Monday, November 19, 2012

The Making of a Vest...Kwik Sew 3717

The vest in this post is different from any other vest I've ever made. It is Kwik Sew  3717
Line Art
 That's all there is to it. One piece not counting the belt.

There was no suggestion as to what fabric to use so I had to experiment.

I used a medium weight knit....

a quilted denim...

and a faux suede.

The collar of the knit fabric was floppy so I lined the vest with a plaid Ponte knit which helped. I also used the plaid as armhole facings. 

The armholes were too big and roomy 

so I filled them in like this.

This was my muslin and I can't really wear it like this but that's OK.

For the quilted denim vest I drew the armscye to be 21" on my pattern and that was a good size for me.

Because this fabric was stiff, I cut off about two inches from the top or collar section of the pattern so the collar wouldn't be so high.I just simply started at about chest height and gradually cut as I went around the curve and straight across the top.

The sides of the vest stuck out a lot so I straightened the sides by sewing a seam (on each side) which cut off two" at the bottom and ended with a 1/4 inch seam at the top (or under the armhole).This reduced the flare by four inches on each side.

Then I did the same thing at center back to take off another four inches. That worked out just right.

I finished the entire vest  and the armholes with fold over tape.I added pockets, toggle buttons and buttonholes for a very unique style of this Kwik Sew pattern.

For the faux suede vest, I decided to double it (or self line it). That was not an easy process becuse it was very important that both sides be exact and that each stay put and hang as one.

I decided to cut the two layers at the same time but to wait before cutting out the armhloes until I had the outsides sewn together and then turned to the right side and pressed . I then cut out the armhholes together after making certain that the two sides were exactly smooth. I pinned and basted together and then I used a bias binding to finish .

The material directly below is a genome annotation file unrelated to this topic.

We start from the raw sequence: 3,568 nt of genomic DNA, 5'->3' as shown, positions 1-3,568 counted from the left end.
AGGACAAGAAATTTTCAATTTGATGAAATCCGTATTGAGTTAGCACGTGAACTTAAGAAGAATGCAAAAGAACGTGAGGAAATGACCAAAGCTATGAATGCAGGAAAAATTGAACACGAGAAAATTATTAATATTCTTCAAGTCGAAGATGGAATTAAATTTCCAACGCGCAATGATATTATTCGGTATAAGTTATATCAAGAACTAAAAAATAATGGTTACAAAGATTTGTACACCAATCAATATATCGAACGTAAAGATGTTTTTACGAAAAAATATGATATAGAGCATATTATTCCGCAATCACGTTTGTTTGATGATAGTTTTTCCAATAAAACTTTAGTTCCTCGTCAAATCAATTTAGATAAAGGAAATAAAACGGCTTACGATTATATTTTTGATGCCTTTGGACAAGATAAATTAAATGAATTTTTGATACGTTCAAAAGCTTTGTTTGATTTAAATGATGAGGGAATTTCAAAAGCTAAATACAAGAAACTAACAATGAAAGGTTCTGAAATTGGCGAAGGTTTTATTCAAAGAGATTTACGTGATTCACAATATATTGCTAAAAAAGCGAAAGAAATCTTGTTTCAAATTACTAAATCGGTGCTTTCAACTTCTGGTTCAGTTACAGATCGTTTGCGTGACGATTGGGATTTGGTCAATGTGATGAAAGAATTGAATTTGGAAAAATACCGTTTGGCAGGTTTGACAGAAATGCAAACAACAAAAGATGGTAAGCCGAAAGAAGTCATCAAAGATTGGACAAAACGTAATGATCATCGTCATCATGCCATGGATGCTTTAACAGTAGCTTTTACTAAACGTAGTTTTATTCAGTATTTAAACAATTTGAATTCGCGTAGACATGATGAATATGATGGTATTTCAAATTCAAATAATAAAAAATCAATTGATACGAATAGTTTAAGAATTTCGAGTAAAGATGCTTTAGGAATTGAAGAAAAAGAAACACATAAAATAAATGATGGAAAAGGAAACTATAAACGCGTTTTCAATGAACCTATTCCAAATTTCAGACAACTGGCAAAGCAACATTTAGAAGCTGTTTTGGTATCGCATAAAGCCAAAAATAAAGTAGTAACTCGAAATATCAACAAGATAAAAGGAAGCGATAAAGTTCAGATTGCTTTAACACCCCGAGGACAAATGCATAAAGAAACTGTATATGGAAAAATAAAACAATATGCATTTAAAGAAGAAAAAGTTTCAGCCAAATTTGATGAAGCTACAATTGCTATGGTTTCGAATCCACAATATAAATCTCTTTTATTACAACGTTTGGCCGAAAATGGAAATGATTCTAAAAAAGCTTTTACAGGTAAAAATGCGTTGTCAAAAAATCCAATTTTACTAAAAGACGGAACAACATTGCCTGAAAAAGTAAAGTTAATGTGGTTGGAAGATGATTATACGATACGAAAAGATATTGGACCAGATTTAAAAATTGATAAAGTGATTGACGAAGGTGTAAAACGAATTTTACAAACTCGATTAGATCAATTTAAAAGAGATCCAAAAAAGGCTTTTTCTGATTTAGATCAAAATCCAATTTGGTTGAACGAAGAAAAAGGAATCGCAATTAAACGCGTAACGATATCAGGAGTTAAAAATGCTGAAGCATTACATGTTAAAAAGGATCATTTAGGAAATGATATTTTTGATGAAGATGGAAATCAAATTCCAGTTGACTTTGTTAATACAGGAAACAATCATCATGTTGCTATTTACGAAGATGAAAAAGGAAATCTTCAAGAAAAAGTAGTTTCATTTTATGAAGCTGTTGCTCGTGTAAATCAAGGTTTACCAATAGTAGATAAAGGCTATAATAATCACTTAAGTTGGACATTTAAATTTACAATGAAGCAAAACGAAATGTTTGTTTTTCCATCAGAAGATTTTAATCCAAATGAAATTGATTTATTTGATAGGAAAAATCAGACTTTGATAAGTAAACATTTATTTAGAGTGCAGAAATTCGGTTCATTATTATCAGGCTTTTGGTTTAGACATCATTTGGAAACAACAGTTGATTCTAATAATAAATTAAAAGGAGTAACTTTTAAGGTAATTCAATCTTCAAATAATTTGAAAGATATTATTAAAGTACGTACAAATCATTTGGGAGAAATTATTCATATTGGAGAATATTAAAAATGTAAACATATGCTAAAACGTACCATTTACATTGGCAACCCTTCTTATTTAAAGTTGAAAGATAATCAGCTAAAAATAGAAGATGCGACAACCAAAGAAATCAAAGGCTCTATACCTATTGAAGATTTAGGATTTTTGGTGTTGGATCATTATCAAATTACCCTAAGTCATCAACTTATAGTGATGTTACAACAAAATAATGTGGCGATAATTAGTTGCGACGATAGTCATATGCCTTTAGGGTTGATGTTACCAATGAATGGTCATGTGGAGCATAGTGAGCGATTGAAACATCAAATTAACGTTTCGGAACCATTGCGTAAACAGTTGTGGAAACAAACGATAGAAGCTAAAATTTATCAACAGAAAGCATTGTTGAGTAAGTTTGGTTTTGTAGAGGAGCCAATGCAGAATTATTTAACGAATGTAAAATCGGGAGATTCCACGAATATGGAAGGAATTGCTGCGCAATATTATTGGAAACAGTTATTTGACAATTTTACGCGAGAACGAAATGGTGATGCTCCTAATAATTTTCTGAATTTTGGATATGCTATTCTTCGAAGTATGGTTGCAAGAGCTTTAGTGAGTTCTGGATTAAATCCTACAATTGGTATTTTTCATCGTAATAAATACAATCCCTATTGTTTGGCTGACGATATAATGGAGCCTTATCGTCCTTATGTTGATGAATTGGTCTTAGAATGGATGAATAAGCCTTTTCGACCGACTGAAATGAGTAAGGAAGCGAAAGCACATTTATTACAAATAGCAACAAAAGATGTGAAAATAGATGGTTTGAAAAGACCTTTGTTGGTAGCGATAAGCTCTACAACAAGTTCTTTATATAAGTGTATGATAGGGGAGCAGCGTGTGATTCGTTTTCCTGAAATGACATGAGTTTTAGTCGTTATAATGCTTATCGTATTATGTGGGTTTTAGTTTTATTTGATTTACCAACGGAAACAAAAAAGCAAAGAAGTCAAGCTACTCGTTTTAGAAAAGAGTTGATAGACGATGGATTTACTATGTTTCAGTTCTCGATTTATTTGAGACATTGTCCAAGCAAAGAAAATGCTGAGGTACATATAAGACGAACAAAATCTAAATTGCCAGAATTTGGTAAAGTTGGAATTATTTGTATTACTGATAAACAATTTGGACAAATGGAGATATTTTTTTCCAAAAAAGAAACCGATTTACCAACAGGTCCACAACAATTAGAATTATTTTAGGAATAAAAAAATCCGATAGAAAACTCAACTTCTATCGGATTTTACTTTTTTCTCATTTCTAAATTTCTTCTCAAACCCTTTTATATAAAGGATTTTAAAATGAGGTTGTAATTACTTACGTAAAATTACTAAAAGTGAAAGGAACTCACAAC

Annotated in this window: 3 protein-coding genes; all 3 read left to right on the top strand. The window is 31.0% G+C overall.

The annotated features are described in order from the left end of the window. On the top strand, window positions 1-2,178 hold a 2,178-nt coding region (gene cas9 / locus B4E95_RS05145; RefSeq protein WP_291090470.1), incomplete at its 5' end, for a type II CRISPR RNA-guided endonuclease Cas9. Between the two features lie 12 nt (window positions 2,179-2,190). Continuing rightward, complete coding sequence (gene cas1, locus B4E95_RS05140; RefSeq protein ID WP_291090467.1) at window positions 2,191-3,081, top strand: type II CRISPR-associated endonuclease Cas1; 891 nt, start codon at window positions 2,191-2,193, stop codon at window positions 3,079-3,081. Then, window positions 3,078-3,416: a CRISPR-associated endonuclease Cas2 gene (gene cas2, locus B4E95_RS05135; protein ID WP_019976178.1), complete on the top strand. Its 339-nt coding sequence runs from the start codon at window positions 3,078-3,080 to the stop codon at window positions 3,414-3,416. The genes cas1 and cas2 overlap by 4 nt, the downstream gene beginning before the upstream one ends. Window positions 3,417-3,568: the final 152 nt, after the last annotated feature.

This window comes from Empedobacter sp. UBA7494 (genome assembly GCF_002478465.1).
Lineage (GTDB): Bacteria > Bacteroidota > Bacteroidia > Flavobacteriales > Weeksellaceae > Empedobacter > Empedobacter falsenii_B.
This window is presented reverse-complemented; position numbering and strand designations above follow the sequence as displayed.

To tame the flare this time, I added a casing and inserted elastic. That worked beautifully.

I had lots of fun trying out these samples. I hope my Sewing Group will want to try one.
 Why don't you make one? Try downloading a copy of this pattern like I did.  Very convenient !

Happy Sewing from 

Sunday, November 4, 2012

Adding a Bias Cut Draped Collar

I made a warm, draped collared  pullover and posted it on Sew Passionista and I thought I'd explain how I drafted the draped collar.

I used Vogue 8605 for the body and sleeves with alterations done on the front piece and to add the collar, I proceeded in this way.

I scooped the neckline from three inches in from the neckline along the shoulder seam down  to mid chest on center front like this.

Step 1

Step 2
On a piece of paper

Step 3 & 4
I slashed and spread this line adding about 8" to the width of the neckline/shoulders

Steps 5 & 6

Fold the collar in two and sew into neck line of front piece. ( Don't forget to add a new seam line to the neck edge of the front)

The collar does  not extend to the back neck.

And that's all there is to it!

 I want to make a nice red top using this draped collar. I've always admired that kind of neckline but because  this style is cut on the bias, I find it hugs the chest in a way that looks too tight. This method is my alternative.

I hope my instructions are clear and that someone out there will give it a try.
More pics here!

Thank you for stopping by!